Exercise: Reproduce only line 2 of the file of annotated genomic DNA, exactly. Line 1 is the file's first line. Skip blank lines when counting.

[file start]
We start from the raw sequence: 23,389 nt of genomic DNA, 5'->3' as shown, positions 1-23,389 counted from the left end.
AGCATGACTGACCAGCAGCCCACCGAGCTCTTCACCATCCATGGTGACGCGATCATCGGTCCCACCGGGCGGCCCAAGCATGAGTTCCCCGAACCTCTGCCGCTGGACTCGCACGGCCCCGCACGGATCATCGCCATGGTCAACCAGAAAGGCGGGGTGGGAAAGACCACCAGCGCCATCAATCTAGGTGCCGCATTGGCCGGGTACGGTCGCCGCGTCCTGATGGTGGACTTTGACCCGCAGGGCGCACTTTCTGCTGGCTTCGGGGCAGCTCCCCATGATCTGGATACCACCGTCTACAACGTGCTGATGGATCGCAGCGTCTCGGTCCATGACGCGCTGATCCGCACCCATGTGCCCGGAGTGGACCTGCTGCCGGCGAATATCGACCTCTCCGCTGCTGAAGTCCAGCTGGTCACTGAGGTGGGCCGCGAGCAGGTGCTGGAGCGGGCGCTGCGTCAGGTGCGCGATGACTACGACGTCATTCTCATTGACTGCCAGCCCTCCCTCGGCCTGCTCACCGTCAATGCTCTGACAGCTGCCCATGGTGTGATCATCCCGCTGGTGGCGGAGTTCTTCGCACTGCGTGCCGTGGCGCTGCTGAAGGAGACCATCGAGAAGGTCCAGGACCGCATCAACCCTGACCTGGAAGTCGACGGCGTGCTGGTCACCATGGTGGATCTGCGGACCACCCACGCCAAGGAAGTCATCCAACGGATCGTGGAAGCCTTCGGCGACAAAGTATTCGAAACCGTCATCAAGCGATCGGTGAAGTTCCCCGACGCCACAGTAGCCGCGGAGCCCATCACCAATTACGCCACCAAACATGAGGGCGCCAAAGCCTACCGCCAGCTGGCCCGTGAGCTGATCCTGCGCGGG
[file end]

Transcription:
AGCATGACTGACCAGCAGCCCACCGAGCTCTTCACCATCCATGGTGACGCGATCATCGGTCCCACCGGGCGGCCCAAGCATGAGTTCCCCGAACCTCTGCCGCTGGACTCGCACGGCCCCGCACGGATCATCGCCATGGTCAACCAGAAAGGCGGGGTGGGAAAGACCACCAGCGCCATCAATCTAGGTGCCGCATTGGCCGGGTACGGTCGCCGCGTCCTGATGGTGGACTTTGACCCGCAGGGCGCACTTTCTGCTGGCTTCGGGGCAGCTCCCCATGATCTGGATACCACCGTCTACAACGTGCTGATGGATCGCAGCGTCTCGGTCCATGACGCGCTGATCCGCACCCATGTGCCCGGAGTGGACCTGCTGCCGGCGAATATCGACCTCTCCGCTGCTGAAGTCCAGCTGGTCACTGAGGTGGGCCGCGAGCAGGTGCTGGAGCGGGCGCTGCGTCAGGTGCGCGATGACTACGACGTCATTCTCATTGACTGCCAGCCCTCCCTCGGCCTGCTCACCGTCAATGCTCTGACAGCTGCCCATGGTGTGATCATCCCGCTGGTGGCGGAGTTCTTCGCACTGCGTGCCGTGGCGCTGCTGAAGGAGACCATCGAGAAGGTCCAGGACCGCATCAACCCTGACCTGGAAGTCGACGGCGTGCTGGTCACCATGGTGGATCTGCGGACCACCCACGCCAAGGAAGTCATCCAACGGATCGTGGAAGCCTTCGGCGACAAAGTATTCGAAACCGTCATCAAGCGATCGGTGAAGTTCCCCGACGCCACAGTAGCCGCGGAGCCCATCACCAATTACGCCACCAAACATGAGGGCGCCAAAGCCTACCGCCAGCTGGCCCGTGAGCTGATCCTGCGCGGG